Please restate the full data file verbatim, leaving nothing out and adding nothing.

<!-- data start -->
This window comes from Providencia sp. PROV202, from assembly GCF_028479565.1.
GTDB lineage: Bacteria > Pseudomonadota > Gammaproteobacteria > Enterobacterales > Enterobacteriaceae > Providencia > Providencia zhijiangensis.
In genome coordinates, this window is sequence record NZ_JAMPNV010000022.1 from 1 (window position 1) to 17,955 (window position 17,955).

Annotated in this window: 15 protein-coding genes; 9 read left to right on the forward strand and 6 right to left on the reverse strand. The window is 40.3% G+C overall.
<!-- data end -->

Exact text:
This window comes from Providencia sp. PROV202, from assembly GCF_028479565.1.
GTDB lineage: Bacteria > Pseudomonadota > Gammaproteobacteria > Enterobacterales > Enterobacteriaceae > Providencia > Providencia zhijiangensis.
In genome coordinates, this window is sequence record NZ_JAMPNV010000022.1 from 1 (window position 1) to 17,955 (window position 17,955).

Annotated in this window: 15 protein-coding genes; 9 read left to right on the forward strand and 6 right to left on the reverse strand. The window is 40.3% G+C overall.